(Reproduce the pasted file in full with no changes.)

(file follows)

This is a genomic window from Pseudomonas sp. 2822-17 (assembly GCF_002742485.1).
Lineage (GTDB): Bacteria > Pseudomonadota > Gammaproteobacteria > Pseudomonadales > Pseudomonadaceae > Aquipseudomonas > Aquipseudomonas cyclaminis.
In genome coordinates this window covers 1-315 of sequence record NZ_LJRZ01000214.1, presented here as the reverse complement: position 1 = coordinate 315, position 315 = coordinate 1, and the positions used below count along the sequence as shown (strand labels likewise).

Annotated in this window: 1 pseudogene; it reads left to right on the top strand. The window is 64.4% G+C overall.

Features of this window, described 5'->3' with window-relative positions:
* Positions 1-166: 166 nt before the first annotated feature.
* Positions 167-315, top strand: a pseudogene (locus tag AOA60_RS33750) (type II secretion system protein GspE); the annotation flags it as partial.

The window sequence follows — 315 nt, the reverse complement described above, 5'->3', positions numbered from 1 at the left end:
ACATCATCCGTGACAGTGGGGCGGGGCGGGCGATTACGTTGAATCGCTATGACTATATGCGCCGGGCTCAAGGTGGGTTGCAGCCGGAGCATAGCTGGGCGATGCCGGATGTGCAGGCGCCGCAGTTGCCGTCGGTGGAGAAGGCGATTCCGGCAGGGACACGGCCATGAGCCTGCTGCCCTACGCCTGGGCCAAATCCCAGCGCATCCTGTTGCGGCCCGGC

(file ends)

This is a genomic window from Pseudomonas sp. 2822-17 (assembly GCF_002742485.1).
Lineage (GTDB): Bacteria > Pseudomonadota > Gammaproteobacteria > Pseudomonadales > Pseudomonadaceae > Aquipseudomonas > Aquipseudomonas cyclaminis.
In genome coordinates this window covers 1-315 of sequence record NZ_LJRZ01000214.1, presented here as the reverse complement: position 1 = coordinate 315, position 315 = coordinate 1, and the positions used below count along the sequence as shown (strand labels likewise).

Annotated in this window: 1 pseudogene; it reads left to right on the top strand. The window is 64.4% G+C overall.

Features of this window, described 5'->3' with window-relative positions:
* Positions 1-166: 166 nt before the first annotated feature.
* Positions 167-315, top strand: a pseudogene (locus tag AOA60_RS33750) (type II secretion system protein GspE); the annotation flags it as partial.

The window sequence follows — 315 nt, the reverse complement described above, 5'->3', positions numbered from 1 at the left end:
ACATCATCCGTGACAGTGGGGCGGGGCGGGCGATTACGTTGAATCGCTATGACTATATGCGCCGGGCTCAAGGTGGGTTGCAGCCGGAGCATAGCTGGGCGATGCCGGATGTGCAGGCGCCGCAGTTGCCGTCGGTGGAGAAGGCGATTCCGGCAGGGACACGGCCATGAGCCTGCTGCCCTACGCCTGGGCCAAATCCCAGCGCATCCTGTTGCGGCCCGGC